MIT’s 10-Material 3D Printer Heading to Production?

In 2015, MIT’s Computer Science and Artificial Intelligence Laboratory (CSAIL) reported news that the lab had developed a unique multimaterial 3D printer capable of combining 10 different materials and integrating complex components, such as sensors and circuits, during the printing process. Perhaps most exciting was the fact that the system required only $7,000 in parts to build. Now, a bit of news has come across the wire indicating that MIT CSAIL’s MultiFab 3D printer may be going into production.

The MultiFab 3D printer combines machine vision and low-cost components to 3D print 10 materials at once. (Image courtesy of CSAIL.)

The MultiFab 3D printer fabricates objects by jetting up to 10 different photopolymers through piezoelectric inkjet printheads, which were removed from Epson WorkForce 30 office printers and adapted for 3D printing by the MultiFab team. After the printer deposits a layer of photopolymers, a UV LED module cures the photosensitive resins in a solid state. This process is continued until the object is complete.

In addition to combining 10 materials, the MultiFab also implements machine vision to create a closed feedback loop, possibly the first such feedback loop in 3D printing. By integrating an optical coherence tomography 3D scanner into the system, the printer is able to calibrate before a print, ensuring that the printhead is level and that the inkjets are calibrated. More importantly, the scanner can scan while a print is being performed, check for errors and create “correction masks” to adjust the printing process accordingly.

The use of machine vision gives the MultiFab another ability not easily made possible with existing 3D printers—the ability to 3D print onto or around complex components. After placing an “auxiliary object,” as the team calls them, onto the print bed, the 3D scanner can scan the object and adjust a CAD model to print around it.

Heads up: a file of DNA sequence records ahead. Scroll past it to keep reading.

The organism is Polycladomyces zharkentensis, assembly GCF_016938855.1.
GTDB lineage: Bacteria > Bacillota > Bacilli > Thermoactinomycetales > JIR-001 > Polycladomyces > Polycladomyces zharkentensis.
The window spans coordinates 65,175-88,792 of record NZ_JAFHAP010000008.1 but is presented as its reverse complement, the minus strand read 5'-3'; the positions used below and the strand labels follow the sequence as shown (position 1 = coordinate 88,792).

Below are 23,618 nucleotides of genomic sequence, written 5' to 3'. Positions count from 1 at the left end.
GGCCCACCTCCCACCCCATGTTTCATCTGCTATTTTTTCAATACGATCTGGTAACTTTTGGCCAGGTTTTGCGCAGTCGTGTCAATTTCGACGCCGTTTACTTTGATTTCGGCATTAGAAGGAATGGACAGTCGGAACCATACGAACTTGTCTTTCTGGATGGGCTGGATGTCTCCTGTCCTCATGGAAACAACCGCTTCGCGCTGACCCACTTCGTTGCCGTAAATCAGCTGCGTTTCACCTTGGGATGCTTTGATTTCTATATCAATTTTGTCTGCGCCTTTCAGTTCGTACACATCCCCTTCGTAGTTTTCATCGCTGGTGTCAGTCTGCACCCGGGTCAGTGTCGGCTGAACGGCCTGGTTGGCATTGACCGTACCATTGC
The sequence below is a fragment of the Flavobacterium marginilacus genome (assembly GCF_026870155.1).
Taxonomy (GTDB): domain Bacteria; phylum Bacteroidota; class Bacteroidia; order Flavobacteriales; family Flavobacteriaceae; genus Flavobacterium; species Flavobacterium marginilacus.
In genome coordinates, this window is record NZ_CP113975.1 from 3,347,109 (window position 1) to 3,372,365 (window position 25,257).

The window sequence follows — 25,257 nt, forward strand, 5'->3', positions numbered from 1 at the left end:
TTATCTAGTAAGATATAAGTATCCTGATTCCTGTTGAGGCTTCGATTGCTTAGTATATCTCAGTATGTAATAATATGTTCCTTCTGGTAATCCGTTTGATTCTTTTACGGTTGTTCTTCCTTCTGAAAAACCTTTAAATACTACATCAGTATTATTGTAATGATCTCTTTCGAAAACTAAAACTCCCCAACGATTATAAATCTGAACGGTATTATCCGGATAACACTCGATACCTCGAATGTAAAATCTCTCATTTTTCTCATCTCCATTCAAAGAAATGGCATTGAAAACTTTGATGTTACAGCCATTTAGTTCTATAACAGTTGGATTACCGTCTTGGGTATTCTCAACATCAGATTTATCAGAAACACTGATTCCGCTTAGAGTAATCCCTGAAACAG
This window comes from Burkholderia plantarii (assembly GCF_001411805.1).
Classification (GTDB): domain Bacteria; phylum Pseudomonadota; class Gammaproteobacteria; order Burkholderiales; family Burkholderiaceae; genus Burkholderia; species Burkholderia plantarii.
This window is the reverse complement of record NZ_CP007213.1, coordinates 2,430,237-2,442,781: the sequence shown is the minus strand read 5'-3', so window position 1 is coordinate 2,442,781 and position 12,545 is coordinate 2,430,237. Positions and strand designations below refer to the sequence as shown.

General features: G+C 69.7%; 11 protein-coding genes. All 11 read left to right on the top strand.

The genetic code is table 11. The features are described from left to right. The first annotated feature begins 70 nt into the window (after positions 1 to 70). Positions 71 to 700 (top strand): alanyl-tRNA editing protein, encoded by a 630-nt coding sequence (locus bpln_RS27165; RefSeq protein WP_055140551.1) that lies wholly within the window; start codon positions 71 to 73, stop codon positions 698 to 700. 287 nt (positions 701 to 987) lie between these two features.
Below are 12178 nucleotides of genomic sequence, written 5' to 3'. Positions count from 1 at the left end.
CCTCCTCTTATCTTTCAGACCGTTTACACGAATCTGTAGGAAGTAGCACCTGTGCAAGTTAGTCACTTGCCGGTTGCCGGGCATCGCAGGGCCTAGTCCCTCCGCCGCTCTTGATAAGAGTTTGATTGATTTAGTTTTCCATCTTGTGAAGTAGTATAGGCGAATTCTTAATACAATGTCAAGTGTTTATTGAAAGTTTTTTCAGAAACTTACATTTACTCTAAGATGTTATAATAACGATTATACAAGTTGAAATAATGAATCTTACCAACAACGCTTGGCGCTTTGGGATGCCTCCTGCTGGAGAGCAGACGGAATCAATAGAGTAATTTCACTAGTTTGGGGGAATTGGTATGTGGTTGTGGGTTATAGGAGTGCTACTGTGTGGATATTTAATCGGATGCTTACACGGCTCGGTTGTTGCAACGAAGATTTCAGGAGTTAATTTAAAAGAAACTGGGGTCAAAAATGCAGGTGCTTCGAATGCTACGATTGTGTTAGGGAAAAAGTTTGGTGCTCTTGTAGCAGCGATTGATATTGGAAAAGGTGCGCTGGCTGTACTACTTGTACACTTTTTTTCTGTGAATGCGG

To demonstrate the applications of such a technique, the team placed a smartphone onto the bed and printed a phone case directly onto the phone. Other more complex objects produced by combining 3D printing with complex components include microlens arrays, fiber optic bundles, LED lenses and more.

Multimaterial objects 3D printed with the MultiFab. (Image courtesy of CSAIL.)

The MultiFab 3D printer is groundbreaking both in terms of price and functionality. Stratasys recently announced the release of the J750, the company’s most advanced multimaterial PolyJet 3D printer so far. With the ability to blend six different photopolymers to create a seemingly endless variety of “digital materials,” the J750 can print parts with different colors, levels of transparency, flexibility, rigidity and toughness. Though the price of the system has not yet been made public, the previous PolyJet machine, the Connex3, is priced at over $250,000.

By using off-the-shelf components, the MultiFab team was able to reduce the bill of materials for the machine to just $7,000 while still achieving print resolution of just 40 µm. For instance, rather than gas-discharge lamps, the MultiFab has a more affordable LED light module, as well as a simple material feeding system. The computer vision feedback loop also compensates for potential issues with the software or hardware. The materials, too, are estimated to be only about $20 per kg, a far cry from $500 per kg of the Stratasys machines.

At the same time, the technology has the built-in ability to blend even more materials than the J750, integrate nonprintable objects into a print, 3D scan models and auto-correct while printing. What may be more exciting is that the MultiFab team has recently enlisted electronic product development company Tri-Star Design to design, test and integrate electronic hardware for the MultiFab machine. The systems that Tri-Star will be developing are the main system processing element, system power management and the printhead control functions.

Though the company has released little information about the contract, the move to develop custom components for the MultiFab hints that the makers of the machine are looking to move beyond the R&D stage to actual manufacturing. If the price of the MultiFab can remain at a level that is even less than $10,000, it could have a significant impact on researchers now and 3D printing in the future.

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